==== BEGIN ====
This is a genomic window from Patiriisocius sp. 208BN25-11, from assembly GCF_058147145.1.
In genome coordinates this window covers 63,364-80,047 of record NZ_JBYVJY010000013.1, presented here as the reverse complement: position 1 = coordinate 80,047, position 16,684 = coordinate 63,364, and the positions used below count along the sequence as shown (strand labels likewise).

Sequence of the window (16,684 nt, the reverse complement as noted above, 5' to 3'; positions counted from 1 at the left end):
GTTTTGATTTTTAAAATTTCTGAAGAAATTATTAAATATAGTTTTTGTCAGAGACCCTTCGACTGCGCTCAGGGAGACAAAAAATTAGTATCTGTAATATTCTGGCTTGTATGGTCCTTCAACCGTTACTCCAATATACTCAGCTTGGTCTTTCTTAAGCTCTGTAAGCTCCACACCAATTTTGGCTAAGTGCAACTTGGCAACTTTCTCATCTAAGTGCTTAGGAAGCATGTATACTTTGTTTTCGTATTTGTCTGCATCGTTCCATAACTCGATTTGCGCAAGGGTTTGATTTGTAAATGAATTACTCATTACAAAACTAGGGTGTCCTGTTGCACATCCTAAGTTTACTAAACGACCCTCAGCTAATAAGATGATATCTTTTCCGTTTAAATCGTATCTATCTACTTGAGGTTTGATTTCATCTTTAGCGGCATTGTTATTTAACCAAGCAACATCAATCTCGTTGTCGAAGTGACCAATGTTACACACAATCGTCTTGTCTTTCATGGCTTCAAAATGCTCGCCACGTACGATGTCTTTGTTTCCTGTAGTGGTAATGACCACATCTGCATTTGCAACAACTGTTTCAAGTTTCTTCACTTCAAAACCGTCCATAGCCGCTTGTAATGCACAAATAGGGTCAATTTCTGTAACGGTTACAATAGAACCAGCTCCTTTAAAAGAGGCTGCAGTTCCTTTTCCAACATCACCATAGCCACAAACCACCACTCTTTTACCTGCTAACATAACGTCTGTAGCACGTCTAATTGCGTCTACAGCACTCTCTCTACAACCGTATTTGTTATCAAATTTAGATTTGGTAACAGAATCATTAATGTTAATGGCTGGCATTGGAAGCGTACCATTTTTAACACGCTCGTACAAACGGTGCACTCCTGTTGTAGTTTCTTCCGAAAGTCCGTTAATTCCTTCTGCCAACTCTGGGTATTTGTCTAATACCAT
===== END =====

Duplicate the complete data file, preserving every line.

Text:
This is a genomic window from Patiriisocius sp. 208BN25-11, from assembly GCF_058147145.1.
In genome coordinates this window covers 63,364-80,047 of record NZ_JBYVJY010000013.1, presented here as the reverse complement: position 1 = coordinate 80,047, position 16,684 = coordinate 63,364, and the positions used below count along the sequence as shown (strand labels likewise).

Sequence of the window (16,684 nt, the reverse complement as noted above, 5' to 3'; positions counted from 1 at the left end):
GTTTTGATTTTTAAAATTTCTGAAGAAATTATTAAATATAGTTTTTGTCAGAGACCCTTCGACTGCGCTCAGGGAGACAAAAAATTAGTATCTGTAATATTCTGGCTTGTATGGTCCTTCAACCGTTACTCCAATATACTCAGCTTGGTCTTTCTTAAGCTCTGTAAGCTCCACACCAATTTTGGCTAAGTGCAACTTGGCAACTTTCTCATCTAAGTGCTTAGGAAGCATGTATACTTTGTTTTCGTATTTGTCTGCATCGTTCCATAACTCGATTTGCGCAAGGGTTTGATTTGTAAATGAATTACTCATTACAAAACTAGGGTGTCCTGTTGCACATCCTAAGTTTACTAAACGACCCTCAGCTAATAAGATGATATCTTTTCCGTTTAAATCGTATCTATCTACTTGAGGTTTGATTTCATCTTTAGCGGCATTGTTATTTAACCAAGCAACATCAATCTCGTTGTCGAAGTGACCAATGTTACACACAATCGTCTTGTCTTTCATGGCTTCAAAATGCTCGCCACGTACGATGTCTTTGTTTCCTGTAGTGGTAATGACCACATCTGCATTTGCAACAACTGTTTCAAGTTTCTTCACTTCAAAACCGTCCATAGCCGCTTGTAATGCACAAATAGGGTCAATTTCTGTAACGGTTACAATAGAACCAGCTCCTTTAAAAGAGGCTGCAGTTCCTTTTCCAACATCACCATAGCCACAAACCACCACTCTTTTACCTGCTAACATAACGTCTGTAGCACGTCTAATTGCGTCTACAGCACTCTCTCTACAACCGTATTTGTTATCAAATTTAGATTTGGTAACAGAATCATTAATGTTAATGGCTGGCATTGGAAGCGTACCATTTTTAACACGCTCGTACAAACGGTGCACTCCTGTTGTAGTTTCTTCCGAAAGTCCGTTAATTCCTTCTGCCAACTCTGGGTATTTGTCTAATACCAT